Podoroga, Valery

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Valery Podoroga (1946–2020)

Valery Aleksandrovich Podoroga was a Moscow-based philosopher known primarily as the figurehead behind analytic anthropology, a method of philosophical and textual analysis that relies on the act of involution (or turning back upon oneself) to trace the relationships between texts (cultural, literary, and visual) and readers/viewers. Podoroga’s work is informed by a wide range of philosophical influences, including phenomenology; Russian formalism and structuralism; Marxist thought, critical theory, and the Frankfurt school, especially Theodor Adorno; psychoanalysis; and contemporary French Continental philosophy, especially poststructuralism and postmodernism. In addition, a defining influence on his work were his early interactions at the Institute of Philosophy (Moscow) with Georgian-Soviet philosopher Merab Mamardashvili, from whom Podoroga learned “that there were different ways to be a philosopher than the ways that existed during the Soviet period” (Podoroga, “Menia nazyvaiut podorozhnikom”). However, unlike Mamardashvili, who focused primarily on European writers as an act of defiance against the Soviet system, Podoroga often turns his critical gaze upon the canon of Russian classics, reinterpreting them through the distinctive and often challenging vocabulary of analytic anthropology.

For many years Podoroga headed the Sector for Analytic Anthropology (formerly known as the Laboratory for Postclassical Research) at the Institute of Philosophy of the Russian Academy of Sciences, where he spent his entire professional career. He completed all his training in Moscow, first receiving an undergraduate degree in philosophy from Moscow State University and later a PhD (1974) and Dr. Habil. (1992) from the Institute of Philosophy. He is the author of over 200 articles and over ten monographs on the philosophy of literature, the visual arts (e.g., modern art, painting, and film), and culture, including Metaphysics of Landscape (Metafizika landshafta, 1993), Phenomenology of the Body. An Introduction to Philosophical Anthropology (Fenomenologiia tela. Vvedenie v filosofskuiu antropologiiu, 1995), the two-volume work Mimesis. Materials on the Analytic Anthropology of Literature (Mimesis. Materialy po analiticheskoi antropologii literatury, 2006 and 2011), The Time After. Auschwitz and the GULAG: Thinking Absolute Evil (Vremia posle. Osventsim i GULAG: myslit’ absoliutnoe zlo, 2017), and, his final monograph, The Topology of Passion. Merab Mamardashvili: The Contemporaneity of Philosophy (Topologiia strasti. Merab Mamardashvili: sovremennost’ filosofii, 2020). In 2001 he was awarded the prestigious Andrei Bely Prize for literature and research. Podoroga’s method and style has influenced a younger generation of thinkers in Russia with interests in phenomenology and twentieth-century European thought, most of whom studied with him either at the Institute of Philosophy or the Russian State University for the Humanities.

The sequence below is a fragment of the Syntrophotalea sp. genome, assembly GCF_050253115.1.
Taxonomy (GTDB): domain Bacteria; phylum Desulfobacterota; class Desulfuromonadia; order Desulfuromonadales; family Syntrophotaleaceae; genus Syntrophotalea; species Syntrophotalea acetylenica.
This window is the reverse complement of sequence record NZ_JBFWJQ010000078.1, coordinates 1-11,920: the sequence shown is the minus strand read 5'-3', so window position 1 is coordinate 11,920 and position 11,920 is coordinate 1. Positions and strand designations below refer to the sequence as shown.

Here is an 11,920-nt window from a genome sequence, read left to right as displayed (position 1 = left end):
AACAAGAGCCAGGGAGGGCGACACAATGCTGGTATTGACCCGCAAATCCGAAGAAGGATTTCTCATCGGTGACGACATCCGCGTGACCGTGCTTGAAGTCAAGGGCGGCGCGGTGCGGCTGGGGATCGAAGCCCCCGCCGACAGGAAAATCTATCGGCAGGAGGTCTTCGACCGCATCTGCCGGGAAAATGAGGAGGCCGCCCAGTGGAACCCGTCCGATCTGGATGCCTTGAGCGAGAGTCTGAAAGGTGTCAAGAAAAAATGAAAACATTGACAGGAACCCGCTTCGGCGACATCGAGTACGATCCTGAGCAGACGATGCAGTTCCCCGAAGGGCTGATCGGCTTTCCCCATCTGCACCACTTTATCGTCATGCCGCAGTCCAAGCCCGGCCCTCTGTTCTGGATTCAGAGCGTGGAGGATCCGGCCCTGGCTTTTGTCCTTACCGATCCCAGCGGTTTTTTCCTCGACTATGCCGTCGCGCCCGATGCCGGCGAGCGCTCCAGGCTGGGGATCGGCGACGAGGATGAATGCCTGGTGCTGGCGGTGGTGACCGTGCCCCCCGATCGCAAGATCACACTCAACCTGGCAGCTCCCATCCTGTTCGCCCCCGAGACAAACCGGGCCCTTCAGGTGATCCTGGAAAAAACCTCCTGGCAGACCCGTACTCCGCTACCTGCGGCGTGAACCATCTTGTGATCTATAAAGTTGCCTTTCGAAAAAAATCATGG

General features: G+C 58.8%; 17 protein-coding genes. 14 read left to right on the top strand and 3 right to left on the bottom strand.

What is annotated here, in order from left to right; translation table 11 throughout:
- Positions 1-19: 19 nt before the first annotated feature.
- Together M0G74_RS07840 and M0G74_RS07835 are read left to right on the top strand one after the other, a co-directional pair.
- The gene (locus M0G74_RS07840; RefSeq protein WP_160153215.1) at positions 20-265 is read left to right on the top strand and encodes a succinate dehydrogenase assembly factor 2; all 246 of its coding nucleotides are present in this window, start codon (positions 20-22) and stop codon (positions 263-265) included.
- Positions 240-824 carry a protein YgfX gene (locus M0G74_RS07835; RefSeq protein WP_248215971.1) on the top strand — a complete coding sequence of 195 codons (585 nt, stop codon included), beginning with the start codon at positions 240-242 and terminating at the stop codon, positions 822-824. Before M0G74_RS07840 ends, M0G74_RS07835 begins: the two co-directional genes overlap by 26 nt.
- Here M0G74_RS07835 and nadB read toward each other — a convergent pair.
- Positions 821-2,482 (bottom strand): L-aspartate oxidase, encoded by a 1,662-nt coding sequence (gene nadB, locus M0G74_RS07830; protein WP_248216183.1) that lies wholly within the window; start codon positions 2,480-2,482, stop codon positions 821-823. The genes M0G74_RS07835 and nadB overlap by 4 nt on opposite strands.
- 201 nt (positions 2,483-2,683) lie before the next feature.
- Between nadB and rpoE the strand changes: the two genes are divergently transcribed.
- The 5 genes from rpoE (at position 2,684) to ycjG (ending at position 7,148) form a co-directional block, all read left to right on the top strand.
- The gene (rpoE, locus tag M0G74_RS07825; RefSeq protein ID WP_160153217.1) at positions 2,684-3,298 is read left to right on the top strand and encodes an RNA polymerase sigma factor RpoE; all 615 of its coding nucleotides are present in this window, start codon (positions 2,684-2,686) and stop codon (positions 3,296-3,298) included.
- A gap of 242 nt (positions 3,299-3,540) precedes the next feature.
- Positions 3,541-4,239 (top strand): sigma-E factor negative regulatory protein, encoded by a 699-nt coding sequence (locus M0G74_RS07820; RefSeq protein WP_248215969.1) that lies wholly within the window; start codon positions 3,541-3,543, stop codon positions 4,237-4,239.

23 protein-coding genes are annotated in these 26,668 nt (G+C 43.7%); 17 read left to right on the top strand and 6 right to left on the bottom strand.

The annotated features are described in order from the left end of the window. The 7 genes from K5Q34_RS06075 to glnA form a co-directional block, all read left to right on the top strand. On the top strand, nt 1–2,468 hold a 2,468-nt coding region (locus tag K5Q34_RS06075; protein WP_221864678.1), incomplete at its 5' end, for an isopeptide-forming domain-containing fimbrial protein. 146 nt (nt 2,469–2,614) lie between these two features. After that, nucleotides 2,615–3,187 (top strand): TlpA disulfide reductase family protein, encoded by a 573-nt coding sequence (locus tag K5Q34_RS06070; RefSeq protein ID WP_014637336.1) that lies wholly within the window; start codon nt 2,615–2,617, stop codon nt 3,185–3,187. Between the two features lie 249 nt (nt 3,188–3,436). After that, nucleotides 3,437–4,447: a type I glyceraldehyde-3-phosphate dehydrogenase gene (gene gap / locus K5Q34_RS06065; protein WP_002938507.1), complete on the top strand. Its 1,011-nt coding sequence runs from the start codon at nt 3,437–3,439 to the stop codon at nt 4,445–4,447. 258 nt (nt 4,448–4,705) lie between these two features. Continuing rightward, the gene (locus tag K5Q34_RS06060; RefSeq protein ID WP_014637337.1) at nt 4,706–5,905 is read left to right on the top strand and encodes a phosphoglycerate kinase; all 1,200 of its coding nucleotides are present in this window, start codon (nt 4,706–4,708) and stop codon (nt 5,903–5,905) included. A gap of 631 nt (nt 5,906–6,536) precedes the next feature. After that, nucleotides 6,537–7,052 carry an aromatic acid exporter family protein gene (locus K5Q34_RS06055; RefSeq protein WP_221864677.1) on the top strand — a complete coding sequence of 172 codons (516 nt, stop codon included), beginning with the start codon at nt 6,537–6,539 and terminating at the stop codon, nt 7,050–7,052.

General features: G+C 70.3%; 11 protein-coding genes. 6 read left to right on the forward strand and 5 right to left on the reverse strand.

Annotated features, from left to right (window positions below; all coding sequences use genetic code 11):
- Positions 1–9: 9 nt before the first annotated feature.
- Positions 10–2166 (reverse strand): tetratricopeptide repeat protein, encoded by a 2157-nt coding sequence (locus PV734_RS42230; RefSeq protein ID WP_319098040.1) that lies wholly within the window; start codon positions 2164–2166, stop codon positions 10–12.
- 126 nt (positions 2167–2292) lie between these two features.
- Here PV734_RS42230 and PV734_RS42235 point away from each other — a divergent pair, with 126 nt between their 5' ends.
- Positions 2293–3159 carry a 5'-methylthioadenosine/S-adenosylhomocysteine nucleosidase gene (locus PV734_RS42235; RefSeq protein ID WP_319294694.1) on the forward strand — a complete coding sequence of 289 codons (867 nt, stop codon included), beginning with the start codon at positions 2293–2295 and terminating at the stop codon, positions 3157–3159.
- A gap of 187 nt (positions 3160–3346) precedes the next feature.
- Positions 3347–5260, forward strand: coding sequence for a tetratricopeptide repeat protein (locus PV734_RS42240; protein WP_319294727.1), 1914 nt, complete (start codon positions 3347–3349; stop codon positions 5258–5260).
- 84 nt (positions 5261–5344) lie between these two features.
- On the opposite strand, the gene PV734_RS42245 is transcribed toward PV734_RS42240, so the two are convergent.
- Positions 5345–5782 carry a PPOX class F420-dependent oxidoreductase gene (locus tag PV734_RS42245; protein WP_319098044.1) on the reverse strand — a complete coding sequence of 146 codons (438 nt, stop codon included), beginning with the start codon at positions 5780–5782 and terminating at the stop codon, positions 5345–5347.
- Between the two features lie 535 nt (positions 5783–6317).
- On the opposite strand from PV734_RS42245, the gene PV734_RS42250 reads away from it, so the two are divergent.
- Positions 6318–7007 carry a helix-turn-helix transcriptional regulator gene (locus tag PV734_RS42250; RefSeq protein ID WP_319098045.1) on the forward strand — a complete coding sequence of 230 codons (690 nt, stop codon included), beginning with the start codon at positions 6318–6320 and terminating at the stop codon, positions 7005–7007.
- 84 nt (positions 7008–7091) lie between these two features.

Visual Arts: From Visual Anthropology to Analytic Anthropology

In his early work, Podoroga honed the method that would become analytic anthropology on his study of the visual arts, including painting (i.e., landscape and still-life), film, and modern art. Between 1993 and 1994 he led the Visual Anthropology Workshop at the new Center for Modern Art in Moscow (est. 1991). Over a series of ten meetings spanning nearly a year’s time, prominent philosophers, artists, and critics came together to discuss a variety of visual artifacts, including classical and avant-garde paintings, amateur sketches, photographs, films, installations, and performance pieces. These ten meetings were the first attempt at a systemic application of visual anthropology, a philosophical approach founded in the disciplinary norms of the field of anthropology. According to Podoroga, “Visual Anthropology is like any other anthropology: it studies morals and customs, symbols, gestures, rules and all the other multifarious particulars of the everyday and not-so-everyday life of man” (Masterskaia 50). The visual anthropologist seeks to extend and deepen the act of observation through the inclusion of philosophical and especially phenomenological inquiry, eventually “moving away from literary, visual, and cinematic examples to a philosophical understanding of anthropological material” (Fenomenologiia tela 6-7). In these early meetings, a main task of visual anthropology was to reconstruct, as far as possible, all potential meanings and implications of a particular utterance surrounding a cultural text—what Podoroga has called “the reconstruction of the meaning allotted to a given object … in all opposing discourses,” keeping in mind that the very act of retrieving an utterance occurs “at the expense of understanding” (Avto-bio-grafiia 164-5). From the very outset, thus, the philosophical discourse of visual anthropology has functioned as a hub of both meaning and miscommunication, due to the mutability and transience of the speech act.